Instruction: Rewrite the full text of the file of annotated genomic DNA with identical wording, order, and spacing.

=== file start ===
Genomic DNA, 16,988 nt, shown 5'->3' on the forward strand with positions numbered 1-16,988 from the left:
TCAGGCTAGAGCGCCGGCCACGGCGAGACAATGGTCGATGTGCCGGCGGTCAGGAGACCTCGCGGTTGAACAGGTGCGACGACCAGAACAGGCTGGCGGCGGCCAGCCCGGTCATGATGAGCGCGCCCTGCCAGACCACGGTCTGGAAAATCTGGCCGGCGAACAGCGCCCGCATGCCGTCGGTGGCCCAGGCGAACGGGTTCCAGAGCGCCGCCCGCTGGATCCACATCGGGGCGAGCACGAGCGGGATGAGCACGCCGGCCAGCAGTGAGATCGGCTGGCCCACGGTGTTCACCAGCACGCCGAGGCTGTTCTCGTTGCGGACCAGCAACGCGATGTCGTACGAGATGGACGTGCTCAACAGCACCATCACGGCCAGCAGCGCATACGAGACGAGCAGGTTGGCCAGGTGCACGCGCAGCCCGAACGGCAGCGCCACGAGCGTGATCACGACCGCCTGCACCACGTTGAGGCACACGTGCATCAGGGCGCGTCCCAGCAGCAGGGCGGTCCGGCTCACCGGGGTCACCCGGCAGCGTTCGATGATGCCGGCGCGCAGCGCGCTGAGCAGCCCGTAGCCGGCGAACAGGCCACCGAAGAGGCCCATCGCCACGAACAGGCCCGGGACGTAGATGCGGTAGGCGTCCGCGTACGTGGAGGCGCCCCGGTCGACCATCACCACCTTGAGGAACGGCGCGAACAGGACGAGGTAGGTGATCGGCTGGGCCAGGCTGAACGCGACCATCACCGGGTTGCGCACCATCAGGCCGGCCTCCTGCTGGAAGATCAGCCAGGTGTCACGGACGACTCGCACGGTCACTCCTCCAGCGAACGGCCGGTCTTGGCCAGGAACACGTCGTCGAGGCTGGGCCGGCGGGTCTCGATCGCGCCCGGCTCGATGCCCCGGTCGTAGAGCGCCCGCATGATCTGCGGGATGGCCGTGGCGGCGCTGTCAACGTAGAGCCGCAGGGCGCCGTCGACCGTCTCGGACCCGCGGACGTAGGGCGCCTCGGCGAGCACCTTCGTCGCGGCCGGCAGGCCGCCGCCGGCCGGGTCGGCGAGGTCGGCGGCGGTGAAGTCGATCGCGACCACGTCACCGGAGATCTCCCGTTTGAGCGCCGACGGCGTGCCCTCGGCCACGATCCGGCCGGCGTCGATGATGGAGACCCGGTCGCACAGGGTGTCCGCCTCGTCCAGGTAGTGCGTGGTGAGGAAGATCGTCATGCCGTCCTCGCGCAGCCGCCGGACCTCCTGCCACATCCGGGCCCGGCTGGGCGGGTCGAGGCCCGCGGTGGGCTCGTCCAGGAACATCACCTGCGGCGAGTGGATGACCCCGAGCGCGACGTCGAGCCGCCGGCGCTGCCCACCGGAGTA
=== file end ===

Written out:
Genomic DNA, 16,988 nt, shown 5'->3' on the forward strand with positions numbered 1-16,988 from the left:
TCAGGCTAGAGCGCCGGCCACGGCGAGACAATGGTCGATGTGCCGGCGGTCAGGAGACCTCGCGGTTGAACAGGTGCGACGACCAGAACAGGCTGGCGGCGGCCAGCCCGGTCATGATGAGCGCGCCCTGCCAGACCACGGTCTGGAAAATCTGGCCGGCGAACAGCGCCCGCATGCCGTCGGTGGCCCAGGCGAACGGGTTCCAGAGCGCCGCCCGCTGGATCCACATCGGGGCGAGCACGAGCGGGATGAGCACGCCGGCCAGCAGTGAGATCGGCTGGCCCACGGTGTTCACCAGCACGCCGAGGCTGTTCTCGTTGCGGACCAGCAACGCGATGTCGTACGAGATGGACGTGCTCAACAGCACCATCACGGCCAGCAGCGCATACGAGACGAGCAGGTTGGCCAGGTGCACGCGCAGCCCGAACGGCAGCGCCACGAGCGTGATCACGACCGCCTGCACCACGTTGAGGCACACGTGCATCAGGGCGCGTCCCAGCAGCAGGGCGGTCCGGCTCACCGGGGTCACCCGGCAGCGTTCGATGATGCCGGCGCGCAGCGCGCTGAGCAGCCCGTAGCCGGCGAACAGGCCACCGAAGAGGCCCATCGCCACGAACAGGCCCGGGACGTAGATGCGGTAGGCGTCCGCGTACGTGGAGGCGCCCCGGTCGACCATCACCACCTTGAGGAACGGCGCGAACAGGACGAGGTAGGTGATCGGCTGGGCCAGGCTGAACGCGACCATCACCGGGTTGCGCACCATCAGGCCGGCCTCCTGCTGGAAGATCAGCCAGGTGTCACGGACGACTCGCACGGTCACTCCTCCAGCGAACGGCCGGTCTTGGCCAGGAACACGTCGTCGAGGCTGGGCCGGCGGGTCTCGATCGCGCCCGGCTCGATGCCCCGGTCGTAGAGCGCCCGCATGATCTGCGGGATGGCCGTGGCGGCGCTGTCAACGTAGAGCCGCAGGGCGCCGTCGACCGTCTCGGACCCGCGGACGTAGGGCGCCTCGGCGAGCACCTTCGTCGCGGCCGGCAGGCCGCCGCCGGCCGGGTCGGCGAGGTCGGCGGCGGTGAAGTCGATCGCGACCACGTCACCGGAGATCTCCCGTTTGAGCGCCGACGGCGTGCCCTCGGCCACGATCCGGCCGGCGTCGATGATGGAGACCCGGTCGCACAGGGTGTCCGCCTCGTCCAGGTAGTGCGTGGTGAGGAAGATCGTCATGCCGTCCTCGCGCAGCCGCCGGACCTCCTGCCACATCCGGGCCCGGCTGGGCGGGTCGAGGCCCGCGGTGGGCTCGTCCAGGAACATCACCTGCGGCGAGTGGATGACCCCGAGCGCGACGTCGAGCCGCCGGCGCTGCCCACCGGAGTA